“Each flashback is a battle”

** Trigger Warning: Child Abuse**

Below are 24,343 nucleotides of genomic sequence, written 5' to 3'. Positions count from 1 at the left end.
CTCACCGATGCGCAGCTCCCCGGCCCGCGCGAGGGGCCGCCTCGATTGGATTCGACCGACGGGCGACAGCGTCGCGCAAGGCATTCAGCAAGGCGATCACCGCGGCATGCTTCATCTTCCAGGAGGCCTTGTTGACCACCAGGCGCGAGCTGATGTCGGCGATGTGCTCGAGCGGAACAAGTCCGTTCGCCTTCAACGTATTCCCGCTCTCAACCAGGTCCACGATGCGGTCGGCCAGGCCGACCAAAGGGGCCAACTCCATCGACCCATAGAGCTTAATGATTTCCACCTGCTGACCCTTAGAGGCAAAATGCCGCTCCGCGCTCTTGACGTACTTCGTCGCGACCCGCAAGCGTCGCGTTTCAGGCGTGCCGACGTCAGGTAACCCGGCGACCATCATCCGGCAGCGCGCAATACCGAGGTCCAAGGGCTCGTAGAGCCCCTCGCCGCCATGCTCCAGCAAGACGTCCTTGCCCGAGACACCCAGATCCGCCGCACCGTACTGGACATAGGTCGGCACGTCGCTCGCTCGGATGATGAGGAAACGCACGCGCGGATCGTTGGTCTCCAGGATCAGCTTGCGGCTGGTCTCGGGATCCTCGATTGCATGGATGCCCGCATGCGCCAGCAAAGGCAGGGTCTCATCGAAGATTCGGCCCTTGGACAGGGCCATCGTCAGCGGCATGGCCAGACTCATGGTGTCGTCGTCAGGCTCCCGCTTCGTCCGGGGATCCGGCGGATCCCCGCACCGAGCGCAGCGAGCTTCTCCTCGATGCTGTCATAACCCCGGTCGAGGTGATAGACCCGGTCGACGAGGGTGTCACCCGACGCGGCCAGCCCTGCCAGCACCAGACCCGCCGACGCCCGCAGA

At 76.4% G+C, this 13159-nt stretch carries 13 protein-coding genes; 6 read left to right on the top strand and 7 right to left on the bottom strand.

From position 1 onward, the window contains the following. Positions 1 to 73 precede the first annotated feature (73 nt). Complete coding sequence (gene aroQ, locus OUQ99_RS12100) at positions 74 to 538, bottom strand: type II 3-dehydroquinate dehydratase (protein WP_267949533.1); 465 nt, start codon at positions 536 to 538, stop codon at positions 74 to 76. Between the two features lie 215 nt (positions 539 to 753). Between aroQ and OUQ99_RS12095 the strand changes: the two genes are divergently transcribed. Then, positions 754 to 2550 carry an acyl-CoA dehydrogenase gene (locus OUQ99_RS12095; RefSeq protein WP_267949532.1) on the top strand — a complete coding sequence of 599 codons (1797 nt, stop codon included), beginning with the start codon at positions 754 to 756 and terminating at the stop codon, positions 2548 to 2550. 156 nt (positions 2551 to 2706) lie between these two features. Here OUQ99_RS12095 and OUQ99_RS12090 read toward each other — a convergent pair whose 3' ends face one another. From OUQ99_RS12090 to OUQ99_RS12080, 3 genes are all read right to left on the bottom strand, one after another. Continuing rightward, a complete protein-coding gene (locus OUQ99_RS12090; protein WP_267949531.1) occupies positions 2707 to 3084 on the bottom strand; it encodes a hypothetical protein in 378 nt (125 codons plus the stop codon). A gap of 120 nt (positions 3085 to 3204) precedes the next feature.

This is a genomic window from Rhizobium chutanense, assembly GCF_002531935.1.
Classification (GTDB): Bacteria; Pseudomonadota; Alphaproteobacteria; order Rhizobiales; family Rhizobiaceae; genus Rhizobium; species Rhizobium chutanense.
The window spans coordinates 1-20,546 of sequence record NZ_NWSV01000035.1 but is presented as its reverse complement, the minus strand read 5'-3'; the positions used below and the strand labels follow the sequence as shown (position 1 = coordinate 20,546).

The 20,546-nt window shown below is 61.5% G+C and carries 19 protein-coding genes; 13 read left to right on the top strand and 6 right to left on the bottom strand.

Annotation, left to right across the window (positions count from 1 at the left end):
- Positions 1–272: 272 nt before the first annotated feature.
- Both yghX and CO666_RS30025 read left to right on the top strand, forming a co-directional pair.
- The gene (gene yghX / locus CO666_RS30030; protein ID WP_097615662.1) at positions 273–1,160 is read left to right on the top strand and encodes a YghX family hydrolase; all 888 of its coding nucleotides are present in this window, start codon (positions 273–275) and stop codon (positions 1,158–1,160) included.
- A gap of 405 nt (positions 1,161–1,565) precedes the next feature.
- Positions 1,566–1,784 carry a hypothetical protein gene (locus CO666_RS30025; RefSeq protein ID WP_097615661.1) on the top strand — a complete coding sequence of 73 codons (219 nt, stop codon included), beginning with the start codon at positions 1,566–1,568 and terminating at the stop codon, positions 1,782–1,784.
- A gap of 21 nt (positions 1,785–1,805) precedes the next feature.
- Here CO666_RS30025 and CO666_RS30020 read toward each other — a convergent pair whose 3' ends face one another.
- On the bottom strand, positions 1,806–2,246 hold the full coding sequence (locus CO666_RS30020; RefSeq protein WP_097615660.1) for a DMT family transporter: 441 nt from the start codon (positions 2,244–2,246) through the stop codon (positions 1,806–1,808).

I have a mental health condition that it is very difficult to talk about, sometimes even dangerous to talk about and it’s one that not many people understand. I have Post-Traumatic Stress Disorder (PTSD). PTSD is what happens when a person’s body and mind don’t properly stop reacting to a traumatic event, usually something like being in a car accident, being raped or assaulted or seeing someone get killed. After such events it’s usual for people to go into “shock, to be frightened or anxious, to have panic attacks, to be easily upset or to go “emotionally numb” for a while. It’s all part and parcel of the body and brain’s natural coping mechanisms when something bad happens. If someone doesn’t seem to be recovering after a month or suddenly starts behaving like the bad thing just happened months or years afterwards, that’s PTSD. Their body is forcing them to get on with recovering from what happened and won’t let them stop thinking about it until it’s all been fully processed in their head. That’s what I think, anyway. My PTSD was caused by being abused by my family when I was a child. All the way through my university career, I had occasional panic attacks, intrusive memories and crying fits about the things that had happened to me when I was too young to make them stop. I minimised all contact with my family and got myself into counselling. My counsellor noticed that I had what she described as “emotional flashbacks” where if someone did or said something that reminded me (however subconsciously) of the people who abused me, I would initially react as though I was still a child and the person I was talking to was my abuser. My brain didn’t fully understand that I wasn’t in that situation any more. I understood that I had a mental health problem because of what happened to me but I felt too afraid of my abusers to seek any real help for it, expecting them to find out what I was doing and tell everyone I was lying about what happened to me. So, I tried very hard and worked round my condition without treatment. Whenever I treated a friend or partner like they were one of my abusers, I would explain to myself that I wasn’t a child any more but a grown man and I would work out how I actually wanted to react. I slowly learned that I was lovable, that I was worth something and that most people weren’t going to hurt me. I fell in love and even managed to learn to trust people. I got on with my life. Then, at the beginning of my masters degree, things changed. I’d been on and off seeing my family. They seemed to be okay. I thought maybe I was the only child who’d been abused. I wondered if what had happened to me even *was* abuse or whether it was my fault I’d been hurt. My partner assured me it was most definitely not my fault and that it is always wrong for adults to hurt children in their care. I still hoped that my siblings hadn’t been affected. Then I found out from one of them that the abuse now focussed on her. And I knew I had to do something. It was the most difficult decision I ever made. And I’d make it again thousand times even though I know the full extent of the high cost I paid for it. I reported the abuse my siblings were going through. And I got full-blooded PTSD. I have nightmares every night now. Flashbacks several times a day where I have to grab hold of something, anything to prove to myself that I’m an adult now and a student, not a helpless child being hurt by people who claim to love him. Loud noises make me jump, small movements make me think that friends and loved ones are going to hit me or throw things at me. I sit rocking on the floor of my room crying and telling the empty room over and over again that “I’m sorry”. I cry till I can’t breathe sometimes. Each flashback is a battle to force myself back into the present, to tell the memory that it’s only a memory and it can’t hurt me. To remind myself that the people who hurt me are far away, that no one is ever going to hit me again, that I am strong and brave and clever, that I am loved and wanted and worthy. It’s quite literally exhausting. Some days all I can do is cry and sleep. I’m applying for a University grant to pay for private therapy because the NHS can’t promise to get me treated before the end of the year and I need help now. I’m hoping things will pick up soon. But for now, I get triggered into flashbacks and have to fight a painful and exhausting invisible fight to remember where I am and how far I’ve come. Just think about that next time you want to joke about child abuse or torture or rape or whatever, okay? A lot of people have PTSD and it’s not easy to live with. Fortunately, it usually responds well to specialised treatment. If you think you have PTSD, please try to get treated, don’t go for years untreated like I did.

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